Loren Brichter of atebits has become a highly acclaimed OS X/iPhone developer in recent years as the man behind Tweetie, but that’s not all he’s worked on in the past. Today we’re going to delve into another atebits application – Scribbles.
Put simply, Scribbles is a lightweight tool for drawing on your Mac. It reminds me of Microsoft Paint, but with all the power and flair you’d expect from an OS X application. Deceptively simple at the outset, the power behind what you can do with Scribbles is remarkable.
The Basic Canvas
When opening Scribbles, you’re presented with a large blank canvas. Gone are the array of palettes and tools you’d see in a professional illustration program; Scribbles screams simplicity. Four different tools are located in the top right of the screen – draw, transform, move, and zoom/scale. Towards the bottom of the window you can alter the chosen brush, or manage the layers in your document.
This simplicity is fantastic, and one of the real selling points of Scribbles. The interface also uses animation to subtly enhance interaction, and all your editing is done in a vector format. This means it’s easy to resize, scale and export large resolution versions of your drawings with no reduction in quality.
Scribbles also has a great full-screen mode for really getting into your illustration. This is brilliant on a large monitor, and completely immerses you in what you’re drawing. It reminds me of the feeling given by WriteRoom, but for drawing rather than writing.
As you’d expect, drawing and painting with a mouse is difficult at best. To really appreciate Scribbles, you’ll need to use a graphics tablet – something I was unfortunately unable to test with. I have been informed by others that it works well with pressure sensitive tablets.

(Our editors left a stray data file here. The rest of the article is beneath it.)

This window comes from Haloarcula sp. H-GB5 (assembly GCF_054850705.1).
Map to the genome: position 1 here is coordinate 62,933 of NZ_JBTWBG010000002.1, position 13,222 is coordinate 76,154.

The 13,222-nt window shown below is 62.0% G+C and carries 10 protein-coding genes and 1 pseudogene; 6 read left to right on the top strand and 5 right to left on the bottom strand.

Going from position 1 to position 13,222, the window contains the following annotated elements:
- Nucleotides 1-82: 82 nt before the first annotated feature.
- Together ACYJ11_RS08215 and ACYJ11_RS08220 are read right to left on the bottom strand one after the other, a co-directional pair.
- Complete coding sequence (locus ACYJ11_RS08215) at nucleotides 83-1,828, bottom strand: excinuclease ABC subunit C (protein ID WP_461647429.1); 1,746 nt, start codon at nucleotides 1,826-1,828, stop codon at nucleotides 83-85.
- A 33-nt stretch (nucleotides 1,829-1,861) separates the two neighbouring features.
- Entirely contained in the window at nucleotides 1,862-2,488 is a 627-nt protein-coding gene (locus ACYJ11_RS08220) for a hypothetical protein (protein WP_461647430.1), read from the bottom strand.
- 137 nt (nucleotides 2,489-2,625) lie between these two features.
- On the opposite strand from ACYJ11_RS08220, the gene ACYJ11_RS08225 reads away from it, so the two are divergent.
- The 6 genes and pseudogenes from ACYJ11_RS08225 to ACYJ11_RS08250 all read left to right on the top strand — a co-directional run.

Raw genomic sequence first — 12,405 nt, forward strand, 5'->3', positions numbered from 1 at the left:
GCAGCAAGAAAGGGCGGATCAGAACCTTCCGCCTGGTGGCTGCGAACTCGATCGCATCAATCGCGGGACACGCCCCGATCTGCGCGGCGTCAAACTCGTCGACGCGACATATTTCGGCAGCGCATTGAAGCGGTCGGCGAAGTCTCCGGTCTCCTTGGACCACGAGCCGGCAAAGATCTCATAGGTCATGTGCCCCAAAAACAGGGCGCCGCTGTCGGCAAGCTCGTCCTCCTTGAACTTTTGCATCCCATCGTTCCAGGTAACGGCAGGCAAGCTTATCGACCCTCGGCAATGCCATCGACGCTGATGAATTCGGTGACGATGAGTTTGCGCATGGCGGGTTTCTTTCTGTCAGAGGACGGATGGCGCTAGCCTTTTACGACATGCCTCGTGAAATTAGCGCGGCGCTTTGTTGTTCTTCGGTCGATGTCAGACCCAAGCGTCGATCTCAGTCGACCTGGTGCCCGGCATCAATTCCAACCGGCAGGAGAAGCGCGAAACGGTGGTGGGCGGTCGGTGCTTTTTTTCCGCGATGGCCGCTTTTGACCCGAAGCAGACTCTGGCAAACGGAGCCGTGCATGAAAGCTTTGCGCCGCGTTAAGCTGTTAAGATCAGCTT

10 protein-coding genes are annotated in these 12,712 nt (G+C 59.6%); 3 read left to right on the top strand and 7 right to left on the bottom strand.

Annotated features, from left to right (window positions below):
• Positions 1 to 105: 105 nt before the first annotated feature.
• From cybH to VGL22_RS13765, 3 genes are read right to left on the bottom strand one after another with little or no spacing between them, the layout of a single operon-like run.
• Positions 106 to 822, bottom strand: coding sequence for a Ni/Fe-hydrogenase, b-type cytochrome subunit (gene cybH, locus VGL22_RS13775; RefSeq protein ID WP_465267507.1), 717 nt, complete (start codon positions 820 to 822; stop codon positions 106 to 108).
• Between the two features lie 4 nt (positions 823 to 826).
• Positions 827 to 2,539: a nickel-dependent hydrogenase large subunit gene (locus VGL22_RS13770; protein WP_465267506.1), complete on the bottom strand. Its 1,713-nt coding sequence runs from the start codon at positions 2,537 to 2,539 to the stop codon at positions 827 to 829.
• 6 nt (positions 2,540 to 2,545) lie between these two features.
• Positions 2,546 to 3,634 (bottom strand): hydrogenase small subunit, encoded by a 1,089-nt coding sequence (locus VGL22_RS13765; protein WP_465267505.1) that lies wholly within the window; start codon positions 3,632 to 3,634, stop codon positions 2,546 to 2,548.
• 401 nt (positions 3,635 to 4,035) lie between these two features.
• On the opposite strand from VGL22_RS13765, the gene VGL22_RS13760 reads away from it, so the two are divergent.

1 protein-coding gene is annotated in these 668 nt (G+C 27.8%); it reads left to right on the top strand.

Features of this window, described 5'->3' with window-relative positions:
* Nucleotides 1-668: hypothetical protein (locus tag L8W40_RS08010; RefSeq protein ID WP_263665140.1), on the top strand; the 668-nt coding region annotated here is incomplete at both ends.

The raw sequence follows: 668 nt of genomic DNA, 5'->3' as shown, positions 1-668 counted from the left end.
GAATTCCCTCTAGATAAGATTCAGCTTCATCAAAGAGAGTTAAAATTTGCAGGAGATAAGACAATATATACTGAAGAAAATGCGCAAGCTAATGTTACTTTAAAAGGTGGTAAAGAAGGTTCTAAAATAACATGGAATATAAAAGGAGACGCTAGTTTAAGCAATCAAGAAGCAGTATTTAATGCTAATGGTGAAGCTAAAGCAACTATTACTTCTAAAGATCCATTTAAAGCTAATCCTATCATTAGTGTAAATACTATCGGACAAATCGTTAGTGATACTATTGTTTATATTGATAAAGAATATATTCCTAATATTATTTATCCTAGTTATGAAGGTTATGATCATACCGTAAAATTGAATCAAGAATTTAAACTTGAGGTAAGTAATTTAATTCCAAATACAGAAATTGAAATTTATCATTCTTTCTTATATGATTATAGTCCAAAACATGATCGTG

A basic range of tools and brushes are available – nothing ground-breaking, but everything you would really need:
Resizing a brush can be done by scrolling your mouse wheel, or dragging the slider at the bottom of the window. Selecting colors is enjoyable, and can be done either via the color picker (which can select a color from anywhere on your screen), or through a more traditional color palette:
The ability to pick a colour from anywhere on your screen is welcome, and something I’d like to see done more often in other graphics apps.
Layers are dealt with through a wonderful interface, visually placing one on top of another. You can add, remove, and re-arrange layers easily, and adjust the transparency of each layer individually:
Accuracy isn’t a priority here – if you’re looking to set a transparency of exactly 15%, you’re out of luck. Sliders are big, chunky affairs that are great fun to use, but not necessarily suited to high-end illustration.
A Flexible Canvas
One of the most impressive features of Scribbles is the way in which you move items and interact with the canvas itself. Because each layer is a vector, they can be scaled, rotated and moved with remarkable ease. Entering the “transform” mode displays several circles. Placing your cursor in a different area of the circle will perform a different action on the image:
The canvas itself is not a fixed size, and you aren’t constricted by the boundaries of the window. Resize the Scribbles window, and your canvas also resizes. Zoom out, and the canvas expands to fill the window. Everything feels fluid, natural, and easy to use.
Showing Off Your Work
When you’ve finished, an illustration can be exported in a variety of formats (PNG, TIFF, PDF and JPEG to name a few). You can also choose the resolution at which to export – either 1x, 2x, 4x, 8x or 16x.
The app integrates with the Scribbles Gallery, for publishing and sharing your illustration with others. It’s great fun to browse through some of the “favorites” in the gallery, hunting for a little doodling inspiration:
Scribbles is a great application for drawing, sketching and doodling on your Mac. It isn’t perfectly suited to professional illustrators, but really goes a long way towards making drawing fun. Just trying out the app for an hour or two has inspired me to consider buying a graphics tablet.
It’s a good example of OS X software done well, making the most of the Core Image functionality available to developers. The way in which brush strokes are smoothed and rendered can help to make even a terrible illustrator’s scribbling look acceptable.
Scribbles is free to try out for as long as you’d like, then you can purchase a license for $19.95.